The church filled quickly, and while I caught a pew in the front left corner, with only 500 tickets sold, there really wasn't a bad seat.  Tall Firs and Andrew, Scott and Laura acquitted themselves well in opening duties, and the crowd was well behaved but tense, awaiting the grand moment.

For those not directly acquainted with Mr. Mangum, the Cliff Notes version is of a cult figure who recorded two LP's under the name Neutral Milk Hotel, the second of which, In The Aeroplane, Over The Sea, is heralded as a cult classic, a singular work that refracts an obsession with Anne Frank into a commentary on humanity.  After the release of which: nothing.  Mangum retreated from the pressure of the business, involved himself only with friends' projects, and for all intents and purposes, walked away from the game.
Which hopefully gives some background to the baited breath of the audience...what would he play? band or solo? what psychic frame was he in?  Neutral Milk Hotel in their productive days did not reach a vast audience, so I think it somewhat safe to say that very few folks in the house had any idea what they were getting into...

It only took one song to allay the fears.  Mangum opened up with arguably the most difficult song in his canon, "Oh Comely", and proceeded to hold the audience in the palm of his hand for close to ten minutes, performing alone on guitar, sitting on a chair, supple of voice and in total command of the songs demanding passages.  That moment is as close as I'll ever come to flying, being relieved of your tether to this world.  He was humble in the face of the thunderous applause, and over the next few tunes, relaxed into his material and his stage patter totally punctured the reclusive hermit myth.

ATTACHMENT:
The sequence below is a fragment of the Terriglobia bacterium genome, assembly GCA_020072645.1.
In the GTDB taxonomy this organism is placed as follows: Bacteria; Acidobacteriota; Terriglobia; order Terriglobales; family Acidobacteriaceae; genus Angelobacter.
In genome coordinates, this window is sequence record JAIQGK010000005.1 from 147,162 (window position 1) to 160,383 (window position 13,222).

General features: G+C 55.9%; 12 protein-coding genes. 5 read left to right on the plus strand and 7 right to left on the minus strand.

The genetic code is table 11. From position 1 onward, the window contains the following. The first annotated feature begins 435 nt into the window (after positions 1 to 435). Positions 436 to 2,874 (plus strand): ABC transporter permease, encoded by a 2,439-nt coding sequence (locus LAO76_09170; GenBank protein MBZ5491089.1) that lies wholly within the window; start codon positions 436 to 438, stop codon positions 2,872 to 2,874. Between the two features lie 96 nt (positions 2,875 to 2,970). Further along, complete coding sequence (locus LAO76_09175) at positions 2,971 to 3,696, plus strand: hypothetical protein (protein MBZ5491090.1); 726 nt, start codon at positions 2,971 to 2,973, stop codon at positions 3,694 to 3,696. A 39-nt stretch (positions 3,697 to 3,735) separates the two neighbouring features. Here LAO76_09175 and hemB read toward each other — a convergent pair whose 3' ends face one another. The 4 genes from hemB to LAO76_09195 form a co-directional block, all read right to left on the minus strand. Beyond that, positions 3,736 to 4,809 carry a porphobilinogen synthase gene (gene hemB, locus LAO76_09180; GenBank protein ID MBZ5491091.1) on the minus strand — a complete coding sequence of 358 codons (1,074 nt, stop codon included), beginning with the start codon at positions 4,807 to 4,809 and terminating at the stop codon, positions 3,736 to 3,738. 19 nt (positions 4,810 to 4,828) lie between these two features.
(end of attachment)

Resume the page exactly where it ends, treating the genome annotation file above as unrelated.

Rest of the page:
The next flashpoint came a few songs in, when the sound system totally died.  After 90 seconds of small talk, it became obvious it wasn't an immediate fix.  Mangum grabbed his chair and jumped down from the stage, parking himself in front of the first row.  At this point, many from the audience started rushing up front, skidding to their knees and sprawling on the floor in front of him.  What security was in place wisely held their ground when it became apparent that no ill will was intended, and he requested, in the absence of amplification, that we help him out and sing along.
I have been to perhaps too many shows, sitting through bands' lame attempts to bolster their egos by 'joining in', but what broke out in that church on "Two Headed Boy, Part Two", was pure testifying, the sound of community, and to this day, hearing that song gives me goosebumps, and I choke up thinking about that moment, that night.

The remainder of the set flew by in a blur, sticking mostly to the two Neutral Milk Hotel LP's, but finding room for the unheard "Ferris Wheel On Fire", which surfaced later as part of the gigantic Neutral Milk Hotel box set, and a perfectly pitched cover of Daniel Johnston's "True Love Will Find You In The End".  He finished the night on a high note with a rousing take on "Holland, 1945", and surfaced for an encore of "Engine", before unexpectedly hanging out at the foot of the stage to greet the audience and sign stubs, records, and I'm sure, body parts.  Truly an unforgettable evening.